7. Comparatively Generous Sign-up Bonus. The Capital One Venture Rewards Card’s $400 sign-up bonus isn’t tops among fellow general-purpose travel rewards cards. However, it’s the highest among cards with relatively low annual fees – or no annual fees, for that matter. To get a better sign-up bonus, you generally need to look to cards with annual fees higher than $90.


  1. No Preferred Brands or Partnerships. The fact that this card’s miles can be redeemed for any travel purchase is a blessing and a curse. Since no transaction type or travel-related brand is prioritized over any other, it’s difficult to use this card as a “travel hack” to lower your overall travel costs or earn free flights quickly. That’s a big drawback relative to branded cards such as the Alaska Airlines Visa Signature Card ($75 annual fee), which tends to offer much better redemption deals on long-haul flights, including with partner airlines, such as British Airways.
  2. Has an Annual Fee. This card comes with a $59 annual fee. While that’s not super-high by fee-bearing travel rewards cards standards, it’s still a black mark next to the multitude of fee-free travel cards. Popular fee-free alternatives include the Expedia+ Card and Barclaycard Arrival.
  3. Limited Travel Benefits. Capital One Venture Rewards doesn’t come with many travel benefits beyond the rewards program itself. If you’re in the market for a card that offers convenient or luxurious perks in the airport, on the plane, or in the hotel, look elsewhere. Branded cards typically have more to offer in this area. For instance, Gold Delta SkyMiles offers in-flight food discounts and priority boarding, while the Alaska Airlines Card offers a potentially valuable companion airfare discount and $50 credit toward a new Alaska Airlines airport lounge membership.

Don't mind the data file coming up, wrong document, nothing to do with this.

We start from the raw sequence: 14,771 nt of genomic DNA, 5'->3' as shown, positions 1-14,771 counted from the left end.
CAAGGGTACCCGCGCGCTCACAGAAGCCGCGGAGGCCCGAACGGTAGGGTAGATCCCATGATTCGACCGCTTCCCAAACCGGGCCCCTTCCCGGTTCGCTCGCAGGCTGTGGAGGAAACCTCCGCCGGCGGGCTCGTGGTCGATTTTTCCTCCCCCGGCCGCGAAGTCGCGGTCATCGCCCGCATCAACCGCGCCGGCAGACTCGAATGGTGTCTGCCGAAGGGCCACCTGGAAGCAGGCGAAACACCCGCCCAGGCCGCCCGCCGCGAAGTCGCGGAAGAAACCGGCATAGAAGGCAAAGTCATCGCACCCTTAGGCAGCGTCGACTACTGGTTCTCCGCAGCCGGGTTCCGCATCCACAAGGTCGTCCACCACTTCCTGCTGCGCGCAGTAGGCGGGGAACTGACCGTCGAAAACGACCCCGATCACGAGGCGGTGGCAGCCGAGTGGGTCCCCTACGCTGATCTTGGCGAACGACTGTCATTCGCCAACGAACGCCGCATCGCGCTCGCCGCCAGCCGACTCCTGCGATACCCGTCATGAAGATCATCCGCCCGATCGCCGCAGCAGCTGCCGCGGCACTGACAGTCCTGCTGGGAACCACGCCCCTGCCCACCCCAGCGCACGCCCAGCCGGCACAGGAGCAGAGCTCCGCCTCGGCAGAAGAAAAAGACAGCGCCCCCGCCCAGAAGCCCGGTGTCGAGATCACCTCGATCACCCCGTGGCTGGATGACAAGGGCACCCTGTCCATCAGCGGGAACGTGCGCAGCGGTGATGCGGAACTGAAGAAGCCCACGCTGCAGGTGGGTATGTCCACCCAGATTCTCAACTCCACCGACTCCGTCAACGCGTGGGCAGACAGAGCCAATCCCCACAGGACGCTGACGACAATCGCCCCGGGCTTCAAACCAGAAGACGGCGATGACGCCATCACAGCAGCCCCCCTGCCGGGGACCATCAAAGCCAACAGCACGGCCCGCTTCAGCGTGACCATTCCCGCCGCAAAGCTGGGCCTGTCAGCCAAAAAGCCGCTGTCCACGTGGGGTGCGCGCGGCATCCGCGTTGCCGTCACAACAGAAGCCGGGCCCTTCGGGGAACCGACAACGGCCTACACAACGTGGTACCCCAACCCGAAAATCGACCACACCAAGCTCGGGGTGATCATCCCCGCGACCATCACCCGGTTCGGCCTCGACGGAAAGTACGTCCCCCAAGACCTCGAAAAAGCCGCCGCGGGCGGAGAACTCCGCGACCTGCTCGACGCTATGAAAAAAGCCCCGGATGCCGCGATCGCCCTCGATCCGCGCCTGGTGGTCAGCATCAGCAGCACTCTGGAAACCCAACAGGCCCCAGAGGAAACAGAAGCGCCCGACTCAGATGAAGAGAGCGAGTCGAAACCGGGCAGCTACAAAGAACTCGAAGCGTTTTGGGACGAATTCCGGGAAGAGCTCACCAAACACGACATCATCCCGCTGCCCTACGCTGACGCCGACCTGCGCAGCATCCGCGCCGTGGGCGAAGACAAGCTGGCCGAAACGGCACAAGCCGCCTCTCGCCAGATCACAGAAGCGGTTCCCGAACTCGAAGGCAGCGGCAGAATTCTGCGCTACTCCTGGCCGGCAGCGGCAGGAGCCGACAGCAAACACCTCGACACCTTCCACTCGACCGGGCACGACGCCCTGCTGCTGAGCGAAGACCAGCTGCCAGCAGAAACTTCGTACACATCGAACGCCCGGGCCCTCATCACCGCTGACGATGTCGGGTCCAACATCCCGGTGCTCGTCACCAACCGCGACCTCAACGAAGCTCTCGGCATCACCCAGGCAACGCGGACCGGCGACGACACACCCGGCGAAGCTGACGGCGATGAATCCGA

4. Miles Are Always Worth $0.01 Apiece. The Venture Rewards Card’s miles are always worth $0.01 each at redemption. This makes for less confusion when it comes time to redeem, but it’s not ideal if your aim is to maximize the value of your accumulated miles. Whether you redeem for a trans-Pacific first-class journey or a short-haul domestic economy hop, you can always count on a straight miles-to-dollars conversion. By contrast, brand-specific rewards programs (such as Gold Delta SkyMiles and AAdvantage) have widely variable redemption values, with miles worth substantially more (sometimes several times more) on long-haul international redemptions, compared with short-haul domestic redemptions. If your ultimate goal is a free flight to Australia or Asia, just about any brand-specific travel rewards card is superior to Capital One Quicksilver.
  5. Requires Excellent Credit. By Capital One’s own admission, this card requires excellent credit. That means it’s likely not an ideal first travel rewards card, even for travelers with good to very good credit. For an entry-level travel rewards card, consider the similar Barclaycard Arrival or Expedia+, both of which have the added bonus of being fee-free.

Final Word